I’m sharing this recipe with you, because it’s the one my sister always asks for at Thanksgiving.
First, you need to meet my sister, Robin:
Here are a few Carrot Facts I found from WebMD:
Medicinal Uses of Carrots: Carrots were first grown as medicine, not food, for a variety of ailments.
Nutritional Value of Carrots: This veggie is an excellent source of vitamin A, providing more than 200% of your daily requirement in just one carrot. Carrots also are loaded with beta-carotene, a compound that is naturally converted to vitamin A when consumed. The deeper orange the carrot, the more beta-carotene you’re getting.
Carrots are one of those year-round veggies that are simply delicious, no matter what you do with them. The first time I made this recipe was probably a dozen or so years ago, and I remember my sister Robin taking thirds. I figured it was a hit 😉 After that, I began making extras, so she could take them home with her. I will admit, they are *that* delicious, and I’ve been caught licking the plate afterward.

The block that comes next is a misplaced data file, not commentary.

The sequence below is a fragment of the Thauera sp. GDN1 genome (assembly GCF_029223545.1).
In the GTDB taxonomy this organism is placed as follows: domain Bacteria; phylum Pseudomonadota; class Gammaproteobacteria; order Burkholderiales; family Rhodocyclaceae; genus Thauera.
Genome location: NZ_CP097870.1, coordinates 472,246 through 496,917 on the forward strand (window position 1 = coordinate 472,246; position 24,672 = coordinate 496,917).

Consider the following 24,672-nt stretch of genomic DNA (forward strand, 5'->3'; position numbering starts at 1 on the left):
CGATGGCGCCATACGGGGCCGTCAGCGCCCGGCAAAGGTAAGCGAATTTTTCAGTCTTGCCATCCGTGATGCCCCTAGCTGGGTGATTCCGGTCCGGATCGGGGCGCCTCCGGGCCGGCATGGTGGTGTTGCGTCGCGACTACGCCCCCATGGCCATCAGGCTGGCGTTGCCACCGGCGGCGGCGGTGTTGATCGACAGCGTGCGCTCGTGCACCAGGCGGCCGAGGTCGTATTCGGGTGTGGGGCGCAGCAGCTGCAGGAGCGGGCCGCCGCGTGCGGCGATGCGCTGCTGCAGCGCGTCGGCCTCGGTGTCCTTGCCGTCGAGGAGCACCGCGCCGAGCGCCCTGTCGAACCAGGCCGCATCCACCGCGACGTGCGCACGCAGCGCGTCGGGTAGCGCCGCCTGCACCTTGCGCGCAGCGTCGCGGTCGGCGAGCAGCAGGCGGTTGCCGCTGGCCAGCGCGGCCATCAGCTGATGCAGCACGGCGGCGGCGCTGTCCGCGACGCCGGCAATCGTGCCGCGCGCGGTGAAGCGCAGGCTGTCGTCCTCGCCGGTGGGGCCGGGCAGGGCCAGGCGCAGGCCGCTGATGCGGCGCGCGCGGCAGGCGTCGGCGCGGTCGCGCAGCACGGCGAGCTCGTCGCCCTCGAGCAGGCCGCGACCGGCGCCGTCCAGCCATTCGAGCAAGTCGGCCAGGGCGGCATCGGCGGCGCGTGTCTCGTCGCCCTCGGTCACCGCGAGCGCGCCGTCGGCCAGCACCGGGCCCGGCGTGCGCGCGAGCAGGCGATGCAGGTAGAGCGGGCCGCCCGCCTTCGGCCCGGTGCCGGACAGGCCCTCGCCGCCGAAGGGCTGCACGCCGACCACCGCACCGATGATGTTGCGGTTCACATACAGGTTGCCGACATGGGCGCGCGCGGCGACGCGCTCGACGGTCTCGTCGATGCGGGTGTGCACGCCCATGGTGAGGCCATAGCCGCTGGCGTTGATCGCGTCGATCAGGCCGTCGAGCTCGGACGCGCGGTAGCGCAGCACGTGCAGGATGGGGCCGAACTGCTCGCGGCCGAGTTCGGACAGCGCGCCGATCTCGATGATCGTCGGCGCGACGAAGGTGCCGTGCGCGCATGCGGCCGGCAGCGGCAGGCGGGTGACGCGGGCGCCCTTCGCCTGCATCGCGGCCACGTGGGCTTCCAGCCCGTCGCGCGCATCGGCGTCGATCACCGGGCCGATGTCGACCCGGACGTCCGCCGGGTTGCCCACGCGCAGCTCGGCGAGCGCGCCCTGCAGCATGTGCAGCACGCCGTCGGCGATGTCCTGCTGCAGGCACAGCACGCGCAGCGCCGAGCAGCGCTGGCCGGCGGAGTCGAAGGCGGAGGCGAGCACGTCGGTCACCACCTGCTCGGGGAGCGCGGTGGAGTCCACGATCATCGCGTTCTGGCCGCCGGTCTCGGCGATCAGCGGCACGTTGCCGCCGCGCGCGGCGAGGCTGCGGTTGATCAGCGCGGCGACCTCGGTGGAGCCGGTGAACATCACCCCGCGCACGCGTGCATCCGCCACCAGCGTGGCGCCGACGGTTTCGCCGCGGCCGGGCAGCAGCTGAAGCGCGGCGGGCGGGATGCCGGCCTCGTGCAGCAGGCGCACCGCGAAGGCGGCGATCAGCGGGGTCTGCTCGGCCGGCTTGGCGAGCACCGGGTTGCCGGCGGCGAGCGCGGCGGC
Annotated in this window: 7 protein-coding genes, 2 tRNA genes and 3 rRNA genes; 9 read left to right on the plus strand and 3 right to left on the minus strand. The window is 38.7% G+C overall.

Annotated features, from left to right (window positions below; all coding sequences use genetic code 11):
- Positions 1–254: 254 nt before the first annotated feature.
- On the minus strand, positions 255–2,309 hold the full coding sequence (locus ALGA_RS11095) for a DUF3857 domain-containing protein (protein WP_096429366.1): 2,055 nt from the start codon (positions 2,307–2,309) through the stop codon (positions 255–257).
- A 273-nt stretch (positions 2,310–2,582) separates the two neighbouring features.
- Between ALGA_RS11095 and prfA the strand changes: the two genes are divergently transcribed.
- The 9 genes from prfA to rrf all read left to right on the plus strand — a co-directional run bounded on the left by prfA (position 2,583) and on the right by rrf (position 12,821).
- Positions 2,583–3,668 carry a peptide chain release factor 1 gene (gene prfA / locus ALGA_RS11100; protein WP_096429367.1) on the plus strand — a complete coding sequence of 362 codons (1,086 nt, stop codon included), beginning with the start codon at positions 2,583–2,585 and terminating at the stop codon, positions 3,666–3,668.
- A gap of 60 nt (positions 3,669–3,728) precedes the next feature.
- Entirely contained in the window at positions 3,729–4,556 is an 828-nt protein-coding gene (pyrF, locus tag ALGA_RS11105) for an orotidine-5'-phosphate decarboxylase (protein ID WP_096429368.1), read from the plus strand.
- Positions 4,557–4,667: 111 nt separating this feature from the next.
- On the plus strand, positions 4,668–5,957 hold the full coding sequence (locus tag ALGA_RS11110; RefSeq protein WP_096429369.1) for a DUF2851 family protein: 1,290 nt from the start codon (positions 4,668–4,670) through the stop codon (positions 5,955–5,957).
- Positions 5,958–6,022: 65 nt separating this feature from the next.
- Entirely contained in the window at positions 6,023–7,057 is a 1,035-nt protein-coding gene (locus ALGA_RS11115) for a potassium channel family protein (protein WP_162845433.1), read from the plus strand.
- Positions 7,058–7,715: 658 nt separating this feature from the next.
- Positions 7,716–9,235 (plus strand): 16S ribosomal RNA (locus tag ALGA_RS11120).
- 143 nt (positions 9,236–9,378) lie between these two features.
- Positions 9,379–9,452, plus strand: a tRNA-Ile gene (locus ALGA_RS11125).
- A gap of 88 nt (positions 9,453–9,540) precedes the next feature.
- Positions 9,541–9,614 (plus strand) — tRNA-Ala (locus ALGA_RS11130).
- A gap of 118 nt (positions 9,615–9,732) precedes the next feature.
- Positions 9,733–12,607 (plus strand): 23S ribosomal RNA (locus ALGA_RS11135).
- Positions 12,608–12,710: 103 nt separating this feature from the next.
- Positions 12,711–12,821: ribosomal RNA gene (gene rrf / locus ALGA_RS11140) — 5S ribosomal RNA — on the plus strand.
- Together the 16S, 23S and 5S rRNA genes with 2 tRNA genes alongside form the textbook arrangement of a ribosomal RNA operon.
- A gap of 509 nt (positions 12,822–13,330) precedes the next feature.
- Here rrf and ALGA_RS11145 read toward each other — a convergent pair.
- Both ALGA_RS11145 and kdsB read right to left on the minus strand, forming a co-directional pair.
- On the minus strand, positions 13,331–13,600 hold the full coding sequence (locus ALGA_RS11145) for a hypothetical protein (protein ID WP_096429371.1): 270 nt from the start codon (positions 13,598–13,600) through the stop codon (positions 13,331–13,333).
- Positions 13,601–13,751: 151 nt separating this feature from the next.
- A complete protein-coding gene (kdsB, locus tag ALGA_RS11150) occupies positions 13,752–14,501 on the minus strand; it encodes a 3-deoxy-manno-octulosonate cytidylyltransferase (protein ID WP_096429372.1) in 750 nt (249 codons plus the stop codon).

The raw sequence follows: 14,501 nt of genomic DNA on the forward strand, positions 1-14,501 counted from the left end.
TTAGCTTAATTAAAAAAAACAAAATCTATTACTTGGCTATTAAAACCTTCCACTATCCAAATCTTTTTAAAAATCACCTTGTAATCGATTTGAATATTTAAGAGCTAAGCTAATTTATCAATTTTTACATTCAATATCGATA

But I’ve put a special spin on it… you’re getting two recipes in one blog! After all, the day after Thanksgiving, I like to do something a little different with leftovers, and this one is no exception. So, first we’ll have the creamy dilled carrots, and we’ll follow it with the carrot pepper soup.
Creamy Dilled Carrots
8 cups thinly sliced carrots
1½ cups drinking water
½ stick butter (4 Tbsp)
1 teaspoon salt
1 teaspoon dark brown sugar
½ teaspoon white pepper
2 Tablespoons arrowroot powder
1 cup cream
4 Tablespoons chopped fresh dill (1/4 c.)
In a large pot, combine carrots, water, butter, salt, sugar, and pepper. Cover and simmer until carrots are crisp-tender, about 10-15 minutes.
Drain liquid into a small saucepan; bring liquid to a boil. Meanwhile, mix arrowroot powder and cream in a small bowl. Whisk a couple spoonfuls of the hot liquid into the cream mixture. Whisk all cream mixture and dill into remaining hot liquid. Continue whisking till fully incorporated. Pour over carrots and stir till mixed well.
Carrot Pepper Soup
3/4 of the above mixture
2-3 cups chicken broth or turkey stock from Thanksgiving.
½ teaspoon white pepper
Heat all together in pot. Once hot, use an immersion (stick) blender to mix until desired consistency. (I like it a little less than liquefied). The longer you blend the soup, and the more broth you add, the thinner it will be.
Top with fresh dill and chopped macadamia nuts.
Okay, one more…
Happy Birthday, Robin!